Selecting a Heat Lamp
Using a heat lamp, preferably one that emits 250-watt infrared heat, is your best bet for keeping chicks happily toasty. While screw-in ceramic heaters are also effective, ordinary incandescent bulbs, electric heat pads and hot-water radiators are not recommended because they don’t provide reliable heat at an optimum temperature and run the risk of overheating your chicks.
Purchase a red-tinted bulb instead of a clear or white bulb if you can — red light is less stressful to chicks than white light, and chicks exposed to light/dark cycles sleep better, are calmer and are less likely to peck feathers. Some people use two smaller-wattage lamps instead of one high-wattage lamp so that the chicks will still have heat if one of the bulbs burns out in the middle of the night.
Mounting the Lamp
Insert the bulb into a metal reflector with an adjustable clamp and ceramic socket, and mount the lamp off the ground, facing down into the enclosure. For best results, shine the lamp on one end of the enclosure so the chicks can self-regulate their temperature by moving from the cool end to the hot end. Make sure the lamp has no way of falling or touching anything flammable.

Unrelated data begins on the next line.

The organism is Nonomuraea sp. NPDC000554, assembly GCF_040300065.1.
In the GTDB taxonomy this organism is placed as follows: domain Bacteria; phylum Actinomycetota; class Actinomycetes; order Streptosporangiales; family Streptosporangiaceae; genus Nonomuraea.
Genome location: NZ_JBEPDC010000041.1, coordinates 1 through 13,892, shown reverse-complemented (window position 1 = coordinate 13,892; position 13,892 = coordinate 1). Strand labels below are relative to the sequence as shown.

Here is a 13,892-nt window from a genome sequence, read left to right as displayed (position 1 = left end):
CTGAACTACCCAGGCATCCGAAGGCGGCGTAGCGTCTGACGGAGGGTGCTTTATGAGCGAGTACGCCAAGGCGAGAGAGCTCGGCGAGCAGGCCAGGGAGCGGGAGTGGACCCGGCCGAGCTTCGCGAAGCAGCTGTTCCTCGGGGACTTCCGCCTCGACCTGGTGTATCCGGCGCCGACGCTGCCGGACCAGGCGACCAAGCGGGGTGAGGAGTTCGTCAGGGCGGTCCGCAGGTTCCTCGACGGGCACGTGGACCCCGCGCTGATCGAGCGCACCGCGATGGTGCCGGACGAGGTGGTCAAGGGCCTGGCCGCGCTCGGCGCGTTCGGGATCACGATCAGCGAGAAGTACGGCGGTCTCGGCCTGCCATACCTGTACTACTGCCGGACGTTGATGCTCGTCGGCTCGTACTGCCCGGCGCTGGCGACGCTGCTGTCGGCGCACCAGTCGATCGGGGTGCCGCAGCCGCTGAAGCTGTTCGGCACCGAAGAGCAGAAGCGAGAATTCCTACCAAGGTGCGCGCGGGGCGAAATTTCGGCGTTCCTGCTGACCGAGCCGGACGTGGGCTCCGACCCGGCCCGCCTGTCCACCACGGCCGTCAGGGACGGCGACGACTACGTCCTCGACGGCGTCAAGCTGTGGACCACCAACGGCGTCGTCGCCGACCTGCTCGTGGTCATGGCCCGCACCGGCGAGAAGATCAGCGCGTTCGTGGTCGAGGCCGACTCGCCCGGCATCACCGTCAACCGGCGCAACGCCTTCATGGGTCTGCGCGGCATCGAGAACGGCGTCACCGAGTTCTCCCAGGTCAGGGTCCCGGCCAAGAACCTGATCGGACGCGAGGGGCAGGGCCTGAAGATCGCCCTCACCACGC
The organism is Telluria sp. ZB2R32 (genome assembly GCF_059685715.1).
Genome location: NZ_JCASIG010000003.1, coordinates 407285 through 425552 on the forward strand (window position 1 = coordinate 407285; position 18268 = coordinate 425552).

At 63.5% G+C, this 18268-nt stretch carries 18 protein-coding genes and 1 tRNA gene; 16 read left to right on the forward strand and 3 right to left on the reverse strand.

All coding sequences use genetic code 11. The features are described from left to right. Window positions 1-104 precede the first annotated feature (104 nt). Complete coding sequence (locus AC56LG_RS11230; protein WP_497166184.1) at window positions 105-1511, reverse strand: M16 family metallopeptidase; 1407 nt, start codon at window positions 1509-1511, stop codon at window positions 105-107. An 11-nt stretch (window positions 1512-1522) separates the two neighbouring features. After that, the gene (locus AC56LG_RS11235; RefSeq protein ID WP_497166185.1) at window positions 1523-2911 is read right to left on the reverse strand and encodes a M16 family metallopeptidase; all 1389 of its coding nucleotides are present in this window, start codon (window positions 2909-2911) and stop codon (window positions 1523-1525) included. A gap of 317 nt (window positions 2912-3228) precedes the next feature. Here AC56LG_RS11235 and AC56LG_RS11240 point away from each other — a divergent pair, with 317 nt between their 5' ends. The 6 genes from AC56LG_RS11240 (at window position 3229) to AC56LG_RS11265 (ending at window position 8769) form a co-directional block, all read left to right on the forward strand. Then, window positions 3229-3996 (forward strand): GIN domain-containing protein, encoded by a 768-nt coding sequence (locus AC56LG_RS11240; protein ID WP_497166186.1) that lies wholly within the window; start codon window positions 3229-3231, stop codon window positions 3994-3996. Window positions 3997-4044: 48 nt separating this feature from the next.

Keeping Chicks Comfortable
92 - 95°F
85 - 90°F
80 - 85°F
70 - 80°F
8 Weeks +
By adjusting the lamp up and down, you can fine-tune your brooder box's temperature. Start the lamp a day or so before adding your chicks. Use a non-breakable thermometer placed at chick height to determine the ideal heat lamp placement. Temperature (and heat lamp placement) varies according to chick age; the temperatures listed to the right are general guidelines provided by Virginia Tech's Cooperative Extension Program.
Before adjusting the temperature, monitor your chicks' behavior. Comfortable chicks will spread themselves more or less evenly throughout the brooding area. Cold chicks generally huddle together under the lamp, cheeping loudly. Overheated chicks often stand apart from one another, far away from the lamp, panting with their beaks open. Adjust the lamp up or down accordingly until the chicks are comfortable.
Looking at the chicks' legs will also give you an indication about their temperature preference. The legs of cold chicks are cold to the touch and appear puffy or swollen. The legs of overheated chicks can look dry, thin and dehydrated.